The first words of “In a Perfect World” are startling: “If you are READING this you are going to DIE!” They come straight from Sara’s journal, which is conspicuously left in the open, as if inviting the detested Jiselle to read it. (She does.) The words are doubly unnerving for us, the readers, for surely they are accurate: By reading the novel, we are reading the journal, too, and the curse turns out to be the common curse on all mankind. Yet we read on, forgetting those words, as Kasischke subtly, believably frees her characters from their anguish. Their resourcefulness in the face of the plague and the gradual mending of seemingly irreparable rifts feel both inevitable and true. Without giving anything away, the book’s final, winding sentence at last puts the words “a perfect world” in their perfect place. The reader may well come away with the odd, exhilarating feeling that a spell has both been cast and broken.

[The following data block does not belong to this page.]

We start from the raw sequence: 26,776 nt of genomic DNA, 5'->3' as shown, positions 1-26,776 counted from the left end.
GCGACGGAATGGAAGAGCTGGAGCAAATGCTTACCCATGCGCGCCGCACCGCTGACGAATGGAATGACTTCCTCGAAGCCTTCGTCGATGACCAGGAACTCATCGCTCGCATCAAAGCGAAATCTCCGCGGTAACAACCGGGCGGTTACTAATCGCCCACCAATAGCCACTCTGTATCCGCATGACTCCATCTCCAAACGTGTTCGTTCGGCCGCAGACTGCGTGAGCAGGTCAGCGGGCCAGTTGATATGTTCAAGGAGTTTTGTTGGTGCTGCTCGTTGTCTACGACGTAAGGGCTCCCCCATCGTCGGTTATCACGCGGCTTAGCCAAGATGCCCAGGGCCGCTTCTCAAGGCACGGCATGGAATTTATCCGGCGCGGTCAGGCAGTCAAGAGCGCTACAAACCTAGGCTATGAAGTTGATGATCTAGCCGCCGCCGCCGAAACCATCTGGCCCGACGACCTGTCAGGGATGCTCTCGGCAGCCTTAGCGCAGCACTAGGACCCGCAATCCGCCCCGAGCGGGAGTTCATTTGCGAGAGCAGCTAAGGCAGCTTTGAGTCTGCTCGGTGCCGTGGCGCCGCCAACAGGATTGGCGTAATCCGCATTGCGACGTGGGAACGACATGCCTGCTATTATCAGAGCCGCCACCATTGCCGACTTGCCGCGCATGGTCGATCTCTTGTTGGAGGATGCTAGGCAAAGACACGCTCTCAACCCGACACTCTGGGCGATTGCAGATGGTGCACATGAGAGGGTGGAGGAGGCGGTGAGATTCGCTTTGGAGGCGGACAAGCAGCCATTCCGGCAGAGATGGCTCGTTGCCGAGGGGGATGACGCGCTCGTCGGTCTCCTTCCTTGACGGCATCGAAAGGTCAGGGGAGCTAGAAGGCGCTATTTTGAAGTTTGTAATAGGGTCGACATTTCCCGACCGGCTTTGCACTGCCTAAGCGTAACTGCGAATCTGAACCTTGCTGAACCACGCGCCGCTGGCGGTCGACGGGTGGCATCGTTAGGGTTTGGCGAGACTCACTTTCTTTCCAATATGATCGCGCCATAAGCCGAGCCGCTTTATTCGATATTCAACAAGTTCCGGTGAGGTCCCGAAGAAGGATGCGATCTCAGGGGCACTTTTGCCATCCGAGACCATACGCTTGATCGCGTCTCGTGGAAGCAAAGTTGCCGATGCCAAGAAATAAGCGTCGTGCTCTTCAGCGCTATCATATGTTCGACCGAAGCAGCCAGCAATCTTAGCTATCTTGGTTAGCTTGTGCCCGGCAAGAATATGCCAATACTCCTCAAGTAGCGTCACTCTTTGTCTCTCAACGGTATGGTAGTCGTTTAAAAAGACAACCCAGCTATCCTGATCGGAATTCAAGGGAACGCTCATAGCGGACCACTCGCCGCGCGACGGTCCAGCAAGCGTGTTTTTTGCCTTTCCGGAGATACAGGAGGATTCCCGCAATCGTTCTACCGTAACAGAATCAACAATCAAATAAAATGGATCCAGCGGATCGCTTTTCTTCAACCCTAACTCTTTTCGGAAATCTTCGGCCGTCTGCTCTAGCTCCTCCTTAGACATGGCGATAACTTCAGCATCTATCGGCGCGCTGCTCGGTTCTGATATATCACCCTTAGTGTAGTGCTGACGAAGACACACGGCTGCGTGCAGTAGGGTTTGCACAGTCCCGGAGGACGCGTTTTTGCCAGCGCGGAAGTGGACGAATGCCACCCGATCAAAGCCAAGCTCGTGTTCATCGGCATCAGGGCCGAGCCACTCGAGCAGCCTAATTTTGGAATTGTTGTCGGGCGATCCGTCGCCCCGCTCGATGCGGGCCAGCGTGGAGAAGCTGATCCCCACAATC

more from Ed Park at the LA Times here.